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New startup aims at the big shots: Netflix, Redbox, Amazon, iTunes and movie studios
A new video streaming service launching Wednesday, Zediva, thinks you’ll want to do just that. Placing themselves in direct competition with other Web services like Netflix and Redbox, Zediva offers users the ability to stream new films at a fraction of the cost.
Single rentals are $1.99 each, or $10 if you purchase a 10-pack rental. That’s already way better than rentals on Amazon and iTunes, which are generally priced at $4. On top of that, because you’re renting an actual physical DVD with Zediva, they give a full two weeks access to that DVD. That means you can watch the entire film plus bonus features on the DVD as many times as you want within that two week window, starting and stopping whenever you want, all for the same price. On iTunes, you get either a 24-hour or 48-hour window.
Furthermore, Zediva doesn’t have to negotiate with the movie studios for new releases, meaning the service will typically get new movies around a month in advance of other companies like Netflix and Redbox.
As for video quality, I’d say it’s alright--good enough for the casual viewer. But then, videophiles probably won’t be happy with any mainstream video streaming service at all.
If it sounds strange to rent a physical DVD and DVD player, let me say that you won’t even notice if you don’t think about it. It just looks and feels like any other movie viewing service. The unconvinced are free to try out two rentals on Zediva before having to enter a credit card on the site.
The biggest problem Zediva will encounter, even before they get wildly popular, is the problem of scaling. There are only so many users you can serve with a giant building and stacks of DVD players and DVDs. Are they going to just keep buying bigger and bigger buildings to keep up with demand? Already, the night before Zediva's public launch, all the best movies were already rented out. A little bit disappointing.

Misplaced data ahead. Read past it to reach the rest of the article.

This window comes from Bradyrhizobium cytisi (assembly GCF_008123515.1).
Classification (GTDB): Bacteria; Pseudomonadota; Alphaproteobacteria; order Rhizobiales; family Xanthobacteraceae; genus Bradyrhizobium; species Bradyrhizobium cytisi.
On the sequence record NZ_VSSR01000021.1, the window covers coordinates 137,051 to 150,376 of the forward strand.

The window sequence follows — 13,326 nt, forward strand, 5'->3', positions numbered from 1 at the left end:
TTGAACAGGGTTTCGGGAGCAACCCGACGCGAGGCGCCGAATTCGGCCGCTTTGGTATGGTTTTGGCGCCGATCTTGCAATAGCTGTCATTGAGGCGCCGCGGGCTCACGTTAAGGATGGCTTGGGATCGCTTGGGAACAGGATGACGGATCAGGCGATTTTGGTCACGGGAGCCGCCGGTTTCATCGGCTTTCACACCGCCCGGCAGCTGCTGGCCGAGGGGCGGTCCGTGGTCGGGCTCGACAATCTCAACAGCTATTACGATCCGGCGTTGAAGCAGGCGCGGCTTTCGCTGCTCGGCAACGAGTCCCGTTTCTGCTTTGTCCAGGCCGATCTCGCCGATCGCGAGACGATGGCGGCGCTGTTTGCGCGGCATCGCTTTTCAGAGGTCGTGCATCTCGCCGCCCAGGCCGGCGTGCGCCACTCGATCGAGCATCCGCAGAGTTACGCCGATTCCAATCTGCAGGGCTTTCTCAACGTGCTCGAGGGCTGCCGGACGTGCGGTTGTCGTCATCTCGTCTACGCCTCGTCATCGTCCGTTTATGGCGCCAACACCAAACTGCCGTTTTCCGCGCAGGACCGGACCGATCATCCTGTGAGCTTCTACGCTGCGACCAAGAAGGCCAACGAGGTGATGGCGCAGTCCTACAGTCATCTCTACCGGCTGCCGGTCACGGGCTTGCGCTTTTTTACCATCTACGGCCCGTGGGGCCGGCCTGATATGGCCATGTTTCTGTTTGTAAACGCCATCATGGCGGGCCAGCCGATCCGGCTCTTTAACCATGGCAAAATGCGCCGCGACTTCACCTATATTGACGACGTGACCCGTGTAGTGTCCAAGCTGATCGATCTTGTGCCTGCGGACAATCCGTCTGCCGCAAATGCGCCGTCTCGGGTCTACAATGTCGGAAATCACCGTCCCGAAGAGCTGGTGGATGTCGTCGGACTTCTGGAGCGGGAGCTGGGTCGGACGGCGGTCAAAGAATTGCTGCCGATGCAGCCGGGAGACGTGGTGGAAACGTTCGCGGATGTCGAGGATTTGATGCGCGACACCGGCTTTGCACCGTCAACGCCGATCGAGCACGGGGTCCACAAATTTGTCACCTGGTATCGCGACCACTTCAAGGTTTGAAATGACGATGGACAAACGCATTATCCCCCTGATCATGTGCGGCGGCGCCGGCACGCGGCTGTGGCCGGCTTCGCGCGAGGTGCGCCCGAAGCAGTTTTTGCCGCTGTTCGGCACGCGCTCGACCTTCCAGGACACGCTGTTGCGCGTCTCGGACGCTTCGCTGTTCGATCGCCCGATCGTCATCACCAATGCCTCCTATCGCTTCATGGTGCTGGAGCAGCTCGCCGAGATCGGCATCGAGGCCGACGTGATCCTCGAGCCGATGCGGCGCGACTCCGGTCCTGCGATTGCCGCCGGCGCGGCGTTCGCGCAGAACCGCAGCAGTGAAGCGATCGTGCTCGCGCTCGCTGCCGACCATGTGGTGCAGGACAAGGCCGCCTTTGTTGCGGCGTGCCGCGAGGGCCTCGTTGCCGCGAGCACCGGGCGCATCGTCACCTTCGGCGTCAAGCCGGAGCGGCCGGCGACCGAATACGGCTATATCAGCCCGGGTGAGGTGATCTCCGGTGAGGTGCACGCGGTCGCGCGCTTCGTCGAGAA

Besides that, movie studios can’t possibly be happy with Zediva’s workaround. A lawsuit could be just around the corner, though I think Zediva isn’t doing anything illegal (just tapping into a loophole).
Oh, and in case you’re wondering, I asked the company what their name meant. Apparently it means nothing, but it sounds cool anyway.
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Zediva offers online DVD rentals via placeshifting. Instead of streaming a digital copy of the movie, Zediva customers rent a physical DVD, along with a DVD player (both located in Zediva's datacenters) for a fixed amount of time. They then control that DVD player remotely over the Internet — and watch the DVD instantly in the privacy of their homes. This model has been described as using the Internet as a “really long cable and a really long remote. Customers can also opt to receive a DVD rental by mail if they should so choose.
The rental DVD can be watched instantly on a wide range of Internet-connected devices, including TVs, laptops and smart phones with high-speed connections. Users have full access to DVD controls to play, pause, rewind and fast-forward as if the player was sitting in their own living room. Unlike many other online movie rental services, Zediva offers access to additional features like multiple languages, directors’ commentaries, subtitles and closed captioning.
Zediva is located in Sunnyvale, CA.